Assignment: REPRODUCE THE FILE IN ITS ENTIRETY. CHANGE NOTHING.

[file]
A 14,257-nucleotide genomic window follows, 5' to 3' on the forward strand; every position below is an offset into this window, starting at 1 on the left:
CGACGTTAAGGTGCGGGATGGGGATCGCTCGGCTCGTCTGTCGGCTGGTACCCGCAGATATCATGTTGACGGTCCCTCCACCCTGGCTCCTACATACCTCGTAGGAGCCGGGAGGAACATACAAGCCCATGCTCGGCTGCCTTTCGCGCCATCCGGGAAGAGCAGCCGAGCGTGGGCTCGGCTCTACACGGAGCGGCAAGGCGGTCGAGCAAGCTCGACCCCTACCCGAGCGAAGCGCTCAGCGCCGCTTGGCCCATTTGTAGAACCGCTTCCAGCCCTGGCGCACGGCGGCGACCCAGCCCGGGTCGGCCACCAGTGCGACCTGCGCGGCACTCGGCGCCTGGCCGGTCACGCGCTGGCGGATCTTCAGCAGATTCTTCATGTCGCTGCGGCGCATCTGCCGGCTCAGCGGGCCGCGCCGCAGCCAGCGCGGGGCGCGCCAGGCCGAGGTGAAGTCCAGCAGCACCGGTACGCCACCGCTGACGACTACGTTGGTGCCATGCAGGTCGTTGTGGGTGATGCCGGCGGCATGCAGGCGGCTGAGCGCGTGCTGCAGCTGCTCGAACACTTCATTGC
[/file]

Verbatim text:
A 14,257-nucleotide genomic window follows, 5' to 3' on the forward strand; every position below is an offset into this window, starting at 1 on the left:
CGACGTTAAGGTGCGGGATGGGGATCGCTCGGCTCGTCTGTCGGCTGGTACCCGCAGATATCATGTTGACGGTCCCTCCACCCTGGCTCCTACATACCTCGTAGGAGCCGGGAGGAACATACAAGCCCATGCTCGGCTGCCTTTCGCGCCATCCGGGAAGAGCAGCCGAGCGTGGGCTCGGCTCTACACGGAGCGGCAAGGCGGTCGAGCAAGCTCGACCCCTACCCGAGCGAAGCGCTCAGCGCCGCTTGGCCCATTTGTAGAACCGCTTCCAGCCCTGGCGCACGGCGGCGACCCAGCCCGGGTCGGCCACCAGTGCGACCTGCGCGGCACTCGGCGCCTGGCCGGTCACGCGCTGGCGGATCTTCAGCAGATTCTTCATGTCGCTGCGGCGCATCTGCCGGCTCAGCGGGCCGCGCCGCAGCCAGCGCGGGGCGCGCCAGGCCGAGGTGAAGTCCAGCAGCACCGGTACGCCACCGCTGACGACTACGTTGGTGCCATGCAGGTCGTTGTGGGTGATGCCGGCGGCATGCAGGCGGCTGAGCGCGTGCTGCAGCTGCTCGAACACTTCATTGC